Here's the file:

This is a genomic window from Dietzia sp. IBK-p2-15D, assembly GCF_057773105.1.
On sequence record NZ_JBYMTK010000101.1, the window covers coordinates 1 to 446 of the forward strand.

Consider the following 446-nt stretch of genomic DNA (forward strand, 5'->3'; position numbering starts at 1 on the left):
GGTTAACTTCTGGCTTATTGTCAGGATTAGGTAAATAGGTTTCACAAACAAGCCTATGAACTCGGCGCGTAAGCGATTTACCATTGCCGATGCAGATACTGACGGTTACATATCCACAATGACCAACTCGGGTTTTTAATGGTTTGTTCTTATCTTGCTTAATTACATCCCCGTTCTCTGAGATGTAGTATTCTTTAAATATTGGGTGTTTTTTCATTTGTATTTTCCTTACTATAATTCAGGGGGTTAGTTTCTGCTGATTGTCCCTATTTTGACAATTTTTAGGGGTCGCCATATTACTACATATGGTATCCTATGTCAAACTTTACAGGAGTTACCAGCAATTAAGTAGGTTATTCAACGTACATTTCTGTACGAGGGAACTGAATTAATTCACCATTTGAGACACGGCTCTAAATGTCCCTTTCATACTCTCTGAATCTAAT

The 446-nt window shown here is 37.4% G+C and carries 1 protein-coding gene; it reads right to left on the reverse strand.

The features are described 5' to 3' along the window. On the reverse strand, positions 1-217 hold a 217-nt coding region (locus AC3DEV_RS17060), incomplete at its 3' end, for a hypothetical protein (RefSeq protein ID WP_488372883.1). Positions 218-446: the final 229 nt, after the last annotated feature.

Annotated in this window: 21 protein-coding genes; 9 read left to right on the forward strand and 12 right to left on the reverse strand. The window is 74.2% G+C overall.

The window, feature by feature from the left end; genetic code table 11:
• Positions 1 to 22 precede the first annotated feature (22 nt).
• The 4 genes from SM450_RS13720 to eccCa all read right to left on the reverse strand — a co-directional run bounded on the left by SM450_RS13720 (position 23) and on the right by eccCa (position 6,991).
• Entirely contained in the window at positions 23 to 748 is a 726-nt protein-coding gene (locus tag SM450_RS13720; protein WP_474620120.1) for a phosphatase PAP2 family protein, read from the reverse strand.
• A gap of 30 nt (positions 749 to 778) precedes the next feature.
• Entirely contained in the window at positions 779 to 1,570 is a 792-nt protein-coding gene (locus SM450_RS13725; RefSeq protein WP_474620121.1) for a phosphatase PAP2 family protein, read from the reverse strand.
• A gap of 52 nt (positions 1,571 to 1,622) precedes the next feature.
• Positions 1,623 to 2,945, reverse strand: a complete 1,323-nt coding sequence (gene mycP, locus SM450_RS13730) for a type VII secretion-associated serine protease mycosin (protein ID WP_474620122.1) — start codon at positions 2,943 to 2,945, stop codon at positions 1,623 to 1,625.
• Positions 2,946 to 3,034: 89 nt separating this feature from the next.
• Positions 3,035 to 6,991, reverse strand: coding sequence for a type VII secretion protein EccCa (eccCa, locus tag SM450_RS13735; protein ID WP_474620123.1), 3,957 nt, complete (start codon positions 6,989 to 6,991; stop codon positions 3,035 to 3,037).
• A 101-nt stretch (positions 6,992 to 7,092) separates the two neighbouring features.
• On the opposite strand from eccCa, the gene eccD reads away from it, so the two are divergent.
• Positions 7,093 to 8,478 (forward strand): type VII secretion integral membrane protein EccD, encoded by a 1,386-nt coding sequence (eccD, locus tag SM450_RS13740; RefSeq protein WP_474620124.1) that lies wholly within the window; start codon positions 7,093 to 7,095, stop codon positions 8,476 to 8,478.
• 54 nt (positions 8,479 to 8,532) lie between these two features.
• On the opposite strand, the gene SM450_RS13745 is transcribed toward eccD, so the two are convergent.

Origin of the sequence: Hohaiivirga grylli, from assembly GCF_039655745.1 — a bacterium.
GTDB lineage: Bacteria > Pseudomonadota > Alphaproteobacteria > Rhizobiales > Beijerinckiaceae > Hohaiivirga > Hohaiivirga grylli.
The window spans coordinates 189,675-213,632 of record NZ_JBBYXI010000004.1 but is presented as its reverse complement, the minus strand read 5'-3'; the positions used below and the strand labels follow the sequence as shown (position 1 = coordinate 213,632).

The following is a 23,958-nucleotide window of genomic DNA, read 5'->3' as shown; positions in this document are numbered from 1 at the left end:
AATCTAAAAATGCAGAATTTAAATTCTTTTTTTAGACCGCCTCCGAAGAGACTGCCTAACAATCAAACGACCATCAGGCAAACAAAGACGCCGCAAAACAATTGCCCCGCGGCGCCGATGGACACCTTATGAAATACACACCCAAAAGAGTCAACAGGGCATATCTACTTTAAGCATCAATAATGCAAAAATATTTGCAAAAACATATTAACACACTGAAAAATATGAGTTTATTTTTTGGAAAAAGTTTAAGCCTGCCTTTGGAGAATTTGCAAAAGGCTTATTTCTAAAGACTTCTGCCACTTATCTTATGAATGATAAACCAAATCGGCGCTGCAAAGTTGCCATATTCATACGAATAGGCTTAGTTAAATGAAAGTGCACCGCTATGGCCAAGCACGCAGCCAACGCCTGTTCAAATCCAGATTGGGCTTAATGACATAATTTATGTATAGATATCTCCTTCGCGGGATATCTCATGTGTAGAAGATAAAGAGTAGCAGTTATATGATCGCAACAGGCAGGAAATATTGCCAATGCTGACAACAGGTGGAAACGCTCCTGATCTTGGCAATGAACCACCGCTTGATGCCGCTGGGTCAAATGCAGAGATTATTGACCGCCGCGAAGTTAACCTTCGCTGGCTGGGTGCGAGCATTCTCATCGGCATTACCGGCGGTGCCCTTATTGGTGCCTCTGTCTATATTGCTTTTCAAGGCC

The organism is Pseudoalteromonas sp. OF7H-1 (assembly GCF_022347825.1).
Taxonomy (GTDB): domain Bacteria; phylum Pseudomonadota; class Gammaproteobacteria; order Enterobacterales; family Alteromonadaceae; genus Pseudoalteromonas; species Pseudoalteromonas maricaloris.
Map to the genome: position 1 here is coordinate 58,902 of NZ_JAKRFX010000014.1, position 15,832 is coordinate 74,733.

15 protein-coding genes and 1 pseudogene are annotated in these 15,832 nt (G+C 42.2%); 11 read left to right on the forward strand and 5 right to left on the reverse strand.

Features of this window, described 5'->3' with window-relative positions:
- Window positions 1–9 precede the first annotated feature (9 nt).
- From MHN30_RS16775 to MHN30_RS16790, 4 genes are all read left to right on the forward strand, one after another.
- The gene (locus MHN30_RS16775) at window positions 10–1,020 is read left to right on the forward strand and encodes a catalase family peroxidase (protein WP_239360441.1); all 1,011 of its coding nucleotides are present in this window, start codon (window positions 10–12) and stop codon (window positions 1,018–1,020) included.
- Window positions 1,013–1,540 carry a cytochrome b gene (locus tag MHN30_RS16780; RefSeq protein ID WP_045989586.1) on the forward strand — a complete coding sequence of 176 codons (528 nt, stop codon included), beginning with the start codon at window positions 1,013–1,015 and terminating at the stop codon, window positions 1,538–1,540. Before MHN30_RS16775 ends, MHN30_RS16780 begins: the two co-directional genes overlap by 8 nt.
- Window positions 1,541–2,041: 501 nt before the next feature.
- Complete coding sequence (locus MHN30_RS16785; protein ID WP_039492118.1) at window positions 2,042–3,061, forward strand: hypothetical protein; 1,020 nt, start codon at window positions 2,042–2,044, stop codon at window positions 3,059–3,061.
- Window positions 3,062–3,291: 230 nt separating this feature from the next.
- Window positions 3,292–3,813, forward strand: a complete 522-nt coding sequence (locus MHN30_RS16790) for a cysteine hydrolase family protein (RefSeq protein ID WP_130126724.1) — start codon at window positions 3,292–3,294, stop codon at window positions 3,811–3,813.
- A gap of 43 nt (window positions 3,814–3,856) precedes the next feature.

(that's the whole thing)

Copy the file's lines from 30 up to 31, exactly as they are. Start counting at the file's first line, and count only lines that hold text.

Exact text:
Map to the genome: position 1 here is coordinate 58,902 of NZ_JAKRFX010000014.1, position 15,832 is coordinate 74,733.

15 protein-coding genes and 1 pseudogene are annotated in these 15,832 nt (G+C 42.2%); 11 read left to right on the forward strand and 5 right to left on the reverse strand.